Archive for November, 2014

W.C. Fields in “It’s a Gift”

Posted in Comedy, Hollywood (History), Movies, W.C. Fields with tags , , , , on November 30, 2014 by travsd

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Today is the anniversary of the release date of the W.C. Fields comedy It’s a Gift (1934), which is today one of the best known and loved films from Fields’s Paramount period. Based on several stage sketches from Field’s Broadway years (strung together into a slim modicum of a plot), the film casts him as Harold Bissonette, a long-suffering husband, father and grocer who decides to pull up stakes and start a California orange grove. Many of the film’s most famous scenes revolve around the theme of Fields the Martyr. In one, he (unsuccessfully) tries to prevent the blind man Mr. Muckle (Charles Sellon) from destroying his shop. In another he tries to sleep on his back porch and is constantly being awakened and interrupted,a bit he’d also used in the silent It’s the Old Army Game. Of course Baby Leroy is present to add to his torture, as is Kathleen Howard, playing one of a long line of Fields’s shrewish wives. Norman McLeod directed.

Here it is, a comedy scene I’ve loved since I was a teenager:

For more on silent and slapstick comedy please see my new book Chain of Fools: Silent Comedy and Its Legacies from Nickelodeons to Youtube, just released by Bear Manor Media, also available from amazon.com etc etc etc

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To find out more about show business past and presentconsult No Applause, Just Throw Money: The Book That Made Vaudeville Famousavailable at Amazon, Barnes and Noble, and wherever nutty books are sold.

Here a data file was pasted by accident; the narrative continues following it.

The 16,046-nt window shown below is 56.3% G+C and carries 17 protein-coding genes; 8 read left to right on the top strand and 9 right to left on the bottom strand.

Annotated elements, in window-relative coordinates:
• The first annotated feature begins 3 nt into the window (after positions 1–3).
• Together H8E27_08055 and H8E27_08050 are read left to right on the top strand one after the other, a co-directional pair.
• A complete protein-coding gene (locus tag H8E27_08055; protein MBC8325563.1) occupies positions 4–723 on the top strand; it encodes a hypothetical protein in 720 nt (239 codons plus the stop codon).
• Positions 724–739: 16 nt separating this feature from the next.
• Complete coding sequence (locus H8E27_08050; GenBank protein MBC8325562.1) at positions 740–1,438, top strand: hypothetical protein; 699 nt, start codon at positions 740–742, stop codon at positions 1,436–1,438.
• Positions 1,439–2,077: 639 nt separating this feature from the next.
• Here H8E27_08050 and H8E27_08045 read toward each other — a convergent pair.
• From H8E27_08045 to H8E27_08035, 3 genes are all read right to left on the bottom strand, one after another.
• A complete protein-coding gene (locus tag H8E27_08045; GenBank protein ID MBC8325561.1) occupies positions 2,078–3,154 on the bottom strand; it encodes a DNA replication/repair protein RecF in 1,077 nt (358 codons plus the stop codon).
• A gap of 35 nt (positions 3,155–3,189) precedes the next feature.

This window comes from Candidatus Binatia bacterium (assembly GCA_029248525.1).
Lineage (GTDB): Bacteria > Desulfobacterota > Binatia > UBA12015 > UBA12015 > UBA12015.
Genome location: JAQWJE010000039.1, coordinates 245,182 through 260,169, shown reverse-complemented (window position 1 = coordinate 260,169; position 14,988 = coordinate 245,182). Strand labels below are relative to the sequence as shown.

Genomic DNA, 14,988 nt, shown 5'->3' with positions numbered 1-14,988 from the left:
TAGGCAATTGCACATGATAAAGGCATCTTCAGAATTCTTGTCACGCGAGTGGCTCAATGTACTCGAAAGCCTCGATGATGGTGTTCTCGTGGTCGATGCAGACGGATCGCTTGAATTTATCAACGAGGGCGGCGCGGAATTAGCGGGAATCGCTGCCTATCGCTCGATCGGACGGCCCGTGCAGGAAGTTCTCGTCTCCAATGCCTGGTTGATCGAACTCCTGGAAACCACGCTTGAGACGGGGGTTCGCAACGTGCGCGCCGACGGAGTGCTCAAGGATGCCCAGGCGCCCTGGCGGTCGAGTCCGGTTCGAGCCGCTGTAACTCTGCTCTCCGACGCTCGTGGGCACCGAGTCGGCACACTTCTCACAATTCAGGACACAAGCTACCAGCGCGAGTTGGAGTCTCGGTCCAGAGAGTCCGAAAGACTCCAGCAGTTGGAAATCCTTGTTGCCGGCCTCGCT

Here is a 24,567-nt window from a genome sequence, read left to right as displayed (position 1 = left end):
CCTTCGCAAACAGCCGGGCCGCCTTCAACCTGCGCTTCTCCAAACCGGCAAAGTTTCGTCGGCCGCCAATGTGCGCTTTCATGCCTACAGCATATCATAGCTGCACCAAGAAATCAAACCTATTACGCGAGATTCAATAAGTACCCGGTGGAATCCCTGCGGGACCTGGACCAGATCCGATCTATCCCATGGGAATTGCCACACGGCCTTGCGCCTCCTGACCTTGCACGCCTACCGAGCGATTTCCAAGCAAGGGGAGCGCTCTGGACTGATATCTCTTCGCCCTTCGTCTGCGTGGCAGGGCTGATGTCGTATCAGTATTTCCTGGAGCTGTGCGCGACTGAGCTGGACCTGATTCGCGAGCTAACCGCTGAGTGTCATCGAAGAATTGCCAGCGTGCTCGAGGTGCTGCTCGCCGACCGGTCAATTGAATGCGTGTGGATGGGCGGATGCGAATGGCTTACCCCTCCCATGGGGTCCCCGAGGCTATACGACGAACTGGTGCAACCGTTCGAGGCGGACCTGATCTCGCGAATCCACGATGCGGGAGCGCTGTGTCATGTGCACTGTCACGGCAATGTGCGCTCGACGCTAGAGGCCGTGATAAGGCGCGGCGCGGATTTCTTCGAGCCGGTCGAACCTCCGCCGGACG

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Harold Lloyd in “Captain Kidd’s Kids”

Posted in Comedy, Harold Lloyd, Hollywood (History), Movies, Silent Film with tags , , , , on November 30, 2014 by travsd

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Today is the anniversary of the release date of the Harold Lloyd comedy Captain Kidd’s Kids (1919).

Around this period, many of Lloyd’s films seem very much influenced by Douglas Fairbanks, and this one is a good example. In this one, Harold plays a young man who wakes up hungover from the wild bachelor party (his own) the night before. His butler (Snub Pollard) locates him sleeping in a bureau drawer and attempts to wake Haolrd with an alarm clock, which Harold keeps mistaking for a phone. After several more sordid mishaps, his mother-in-law-to-be (Helen Gilmore) calls off the wedding and decides to take her daughter (Bebe Danielson a cruise to the Canary Islands.